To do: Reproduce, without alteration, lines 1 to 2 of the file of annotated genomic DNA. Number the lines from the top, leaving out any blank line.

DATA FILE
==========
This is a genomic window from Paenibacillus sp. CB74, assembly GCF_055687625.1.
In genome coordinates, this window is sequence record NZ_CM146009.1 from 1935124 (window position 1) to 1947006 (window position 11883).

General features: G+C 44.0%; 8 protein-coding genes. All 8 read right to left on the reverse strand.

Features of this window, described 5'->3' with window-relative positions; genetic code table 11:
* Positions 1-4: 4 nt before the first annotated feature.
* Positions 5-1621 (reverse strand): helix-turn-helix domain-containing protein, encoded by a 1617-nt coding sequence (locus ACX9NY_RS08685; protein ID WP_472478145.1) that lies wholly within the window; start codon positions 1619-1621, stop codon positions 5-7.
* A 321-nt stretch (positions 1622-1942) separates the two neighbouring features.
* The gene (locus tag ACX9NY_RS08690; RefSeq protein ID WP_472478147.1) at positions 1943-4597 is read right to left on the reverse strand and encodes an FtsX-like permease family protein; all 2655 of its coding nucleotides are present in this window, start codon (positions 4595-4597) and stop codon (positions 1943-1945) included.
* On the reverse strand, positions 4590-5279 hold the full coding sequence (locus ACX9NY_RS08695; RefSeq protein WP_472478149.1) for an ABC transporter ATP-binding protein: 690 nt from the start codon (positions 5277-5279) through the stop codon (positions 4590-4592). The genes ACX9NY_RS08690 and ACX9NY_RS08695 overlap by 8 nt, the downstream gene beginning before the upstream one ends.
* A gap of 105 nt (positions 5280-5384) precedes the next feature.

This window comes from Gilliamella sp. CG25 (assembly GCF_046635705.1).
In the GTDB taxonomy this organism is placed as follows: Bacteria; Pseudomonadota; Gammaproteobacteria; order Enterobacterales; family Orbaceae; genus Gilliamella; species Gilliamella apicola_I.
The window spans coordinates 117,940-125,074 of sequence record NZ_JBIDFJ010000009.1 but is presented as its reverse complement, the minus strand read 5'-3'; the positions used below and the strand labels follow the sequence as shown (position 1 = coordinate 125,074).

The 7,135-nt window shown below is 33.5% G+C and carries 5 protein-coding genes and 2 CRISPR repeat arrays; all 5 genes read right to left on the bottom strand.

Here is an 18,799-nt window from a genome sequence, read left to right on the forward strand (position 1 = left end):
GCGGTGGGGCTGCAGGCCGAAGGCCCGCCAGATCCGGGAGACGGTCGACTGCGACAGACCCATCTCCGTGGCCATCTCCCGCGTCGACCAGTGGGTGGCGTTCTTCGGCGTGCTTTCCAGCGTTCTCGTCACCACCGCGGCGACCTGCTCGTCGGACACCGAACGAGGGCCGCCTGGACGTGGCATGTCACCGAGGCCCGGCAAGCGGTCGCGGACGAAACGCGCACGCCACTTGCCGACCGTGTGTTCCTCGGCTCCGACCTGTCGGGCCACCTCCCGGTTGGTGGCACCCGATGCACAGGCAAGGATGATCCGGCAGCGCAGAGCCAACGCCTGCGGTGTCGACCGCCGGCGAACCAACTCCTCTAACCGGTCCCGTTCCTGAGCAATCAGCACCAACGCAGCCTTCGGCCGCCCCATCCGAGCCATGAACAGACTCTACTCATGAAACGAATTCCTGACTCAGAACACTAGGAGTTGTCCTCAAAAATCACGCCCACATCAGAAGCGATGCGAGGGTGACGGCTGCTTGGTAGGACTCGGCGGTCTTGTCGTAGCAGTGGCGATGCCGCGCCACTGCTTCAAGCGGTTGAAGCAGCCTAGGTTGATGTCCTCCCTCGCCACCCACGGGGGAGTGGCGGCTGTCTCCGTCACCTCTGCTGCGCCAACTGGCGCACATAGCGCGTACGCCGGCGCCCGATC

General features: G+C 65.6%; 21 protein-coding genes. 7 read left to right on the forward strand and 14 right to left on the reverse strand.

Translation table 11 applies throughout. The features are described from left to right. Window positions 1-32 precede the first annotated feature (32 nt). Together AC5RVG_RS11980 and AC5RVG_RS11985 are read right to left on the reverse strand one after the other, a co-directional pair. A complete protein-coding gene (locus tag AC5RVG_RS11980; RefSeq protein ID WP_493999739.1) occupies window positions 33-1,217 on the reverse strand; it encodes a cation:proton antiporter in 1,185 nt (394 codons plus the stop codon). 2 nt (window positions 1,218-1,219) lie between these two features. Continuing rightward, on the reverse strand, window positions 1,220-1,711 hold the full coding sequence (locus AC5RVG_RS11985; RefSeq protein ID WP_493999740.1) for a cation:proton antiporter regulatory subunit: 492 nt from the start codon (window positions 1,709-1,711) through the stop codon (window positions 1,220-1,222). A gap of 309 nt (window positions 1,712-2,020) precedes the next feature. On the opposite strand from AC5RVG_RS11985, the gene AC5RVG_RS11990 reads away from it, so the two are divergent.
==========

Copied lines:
This is a genomic window from Paenibacillus sp. CB74, assembly GCF_055687625.1.
In genome coordinates, this window is sequence record NZ_CM146009.1 from 1935124 (window position 1) to 1947006 (window position 11883).